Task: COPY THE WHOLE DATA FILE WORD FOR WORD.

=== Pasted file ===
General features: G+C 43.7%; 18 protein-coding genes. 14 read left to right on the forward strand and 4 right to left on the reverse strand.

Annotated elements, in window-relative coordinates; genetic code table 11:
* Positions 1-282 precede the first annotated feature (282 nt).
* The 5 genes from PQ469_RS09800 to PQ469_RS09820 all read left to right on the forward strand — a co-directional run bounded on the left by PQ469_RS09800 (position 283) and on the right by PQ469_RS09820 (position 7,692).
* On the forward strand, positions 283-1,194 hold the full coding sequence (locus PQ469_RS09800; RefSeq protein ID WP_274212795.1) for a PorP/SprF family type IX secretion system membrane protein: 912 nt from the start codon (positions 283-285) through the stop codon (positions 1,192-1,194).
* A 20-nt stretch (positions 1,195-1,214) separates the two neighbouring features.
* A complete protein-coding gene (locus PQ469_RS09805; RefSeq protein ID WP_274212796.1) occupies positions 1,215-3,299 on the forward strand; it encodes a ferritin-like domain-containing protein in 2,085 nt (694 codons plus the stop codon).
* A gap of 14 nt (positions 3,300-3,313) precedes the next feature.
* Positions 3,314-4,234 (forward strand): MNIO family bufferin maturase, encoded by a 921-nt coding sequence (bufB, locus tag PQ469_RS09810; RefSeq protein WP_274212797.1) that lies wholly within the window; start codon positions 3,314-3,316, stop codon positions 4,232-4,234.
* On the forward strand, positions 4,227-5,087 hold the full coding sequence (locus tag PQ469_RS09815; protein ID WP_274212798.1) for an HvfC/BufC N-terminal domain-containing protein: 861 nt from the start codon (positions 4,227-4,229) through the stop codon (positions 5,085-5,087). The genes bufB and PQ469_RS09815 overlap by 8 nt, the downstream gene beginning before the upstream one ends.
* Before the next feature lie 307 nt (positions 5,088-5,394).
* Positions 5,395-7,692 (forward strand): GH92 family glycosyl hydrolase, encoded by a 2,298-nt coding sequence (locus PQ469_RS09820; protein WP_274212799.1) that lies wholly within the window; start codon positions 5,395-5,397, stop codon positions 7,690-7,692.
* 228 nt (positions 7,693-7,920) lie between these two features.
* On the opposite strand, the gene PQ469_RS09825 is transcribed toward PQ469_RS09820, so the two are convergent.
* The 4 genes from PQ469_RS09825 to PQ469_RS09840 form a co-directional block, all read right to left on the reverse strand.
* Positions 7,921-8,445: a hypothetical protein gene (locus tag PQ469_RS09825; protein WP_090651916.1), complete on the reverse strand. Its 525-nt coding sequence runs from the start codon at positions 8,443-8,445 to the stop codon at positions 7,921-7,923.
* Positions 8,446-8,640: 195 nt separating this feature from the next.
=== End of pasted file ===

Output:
General features: G+C 43.7%; 18 protein-coding genes. 14 read left to right on the forward strand and 4 right to left on the reverse strand.

Annotated elements, in window-relative coordinates; genetic code table 11:
* Positions 1-282 precede the first annotated feature (282 nt).
* The 5 genes from PQ469_RS09800 to PQ469_RS09820 all read left to right on the forward strand — a co-directional run bounded on the left by PQ469_RS09800 (position 283) and on the right by PQ469_RS09820 (position 7,692).
* On the forward strand, positions 283-1,194 hold the full coding sequence (locus PQ469_RS09800; RefSeq protein ID WP_274212795.1) for a PorP/SprF family type IX secretion system membrane protein: 912 nt from the start codon (positions 283-285) through the stop codon (positions 1,192-1,194).
* A 20-nt stretch (positions 1,195-1,214) separates the two neighbouring features.
* A complete protein-coding gene (locus PQ469_RS09805; RefSeq protein ID WP_274212796.1) occupies positions 1,215-3,299 on the forward strand; it encodes a ferritin-like domain-containing protein in 2,085 nt (694 codons plus the stop codon).
* A gap of 14 nt (positions 3,300-3,313) precedes the next feature.
* Positions 3,314-4,234 (forward strand): MNIO family bufferin maturase, encoded by a 921-nt coding sequence (bufB, locus tag PQ469_RS09810; RefSeq protein WP_274212797.1) that lies wholly within the window; start codon positions 3,314-3,316, stop codon positions 4,232-4,234.
* On the forward strand, positions 4,227-5,087 hold the full coding sequence (locus tag PQ469_RS09815; protein ID WP_274212798.1) for an HvfC/BufC N-terminal domain-containing protein: 861 nt from the start codon (positions 4,227-4,229) through the stop codon (positions 5,085-5,087). The genes bufB and PQ469_RS09815 overlap by 8 nt, the downstream gene beginning before the upstream one ends.
* Before the next feature lie 307 nt (positions 5,088-5,394).
* Positions 5,395-7,692 (forward strand): GH92 family glycosyl hydrolase, encoded by a 2,298-nt coding sequence (locus PQ469_RS09820; protein WP_274212799.1) that lies wholly within the window; start codon positions 5,395-5,397, stop codon positions 7,690-7,692.
* 228 nt (positions 7,693-7,920) lie between these two features.
* On the opposite strand, the gene PQ469_RS09825 is transcribed toward PQ469_RS09820, so the two are convergent.
* The 4 genes from PQ469_RS09825 to PQ469_RS09840 form a co-directional block, all read right to left on the reverse strand.
* Positions 7,921-8,445: a hypothetical protein gene (locus tag PQ469_RS09825; protein WP_090651916.1), complete on the reverse strand. Its 525-nt coding sequence runs from the start codon at positions 8,443-8,445 to the stop codon at positions 7,921-7,923.
* Positions 8,446-8,640: 195 nt separating this feature from the next.